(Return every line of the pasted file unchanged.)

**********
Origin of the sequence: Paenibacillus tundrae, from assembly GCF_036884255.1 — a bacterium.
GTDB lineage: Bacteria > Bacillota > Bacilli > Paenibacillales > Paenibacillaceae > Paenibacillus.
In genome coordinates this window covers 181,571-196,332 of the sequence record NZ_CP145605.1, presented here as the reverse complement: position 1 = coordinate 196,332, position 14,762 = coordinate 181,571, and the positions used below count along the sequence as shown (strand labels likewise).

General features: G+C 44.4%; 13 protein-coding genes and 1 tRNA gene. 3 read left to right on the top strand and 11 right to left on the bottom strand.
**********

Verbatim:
Origin of the sequence: Paenibacillus tundrae, from assembly GCF_036884255.1 — a bacterium.
GTDB lineage: Bacteria > Bacillota > Bacilli > Paenibacillales > Paenibacillaceae > Paenibacillus.
In genome coordinates this window covers 181,571-196,332 of the sequence record NZ_CP145605.1, presented here as the reverse complement: position 1 = coordinate 196,332, position 14,762 = coordinate 181,571, and the positions used below count along the sequence as shown (strand labels likewise).

General features: G+C 44.4%; 13 protein-coding genes and 1 tRNA gene. 3 read left to right on the top strand and 11 right to left on the bottom strand.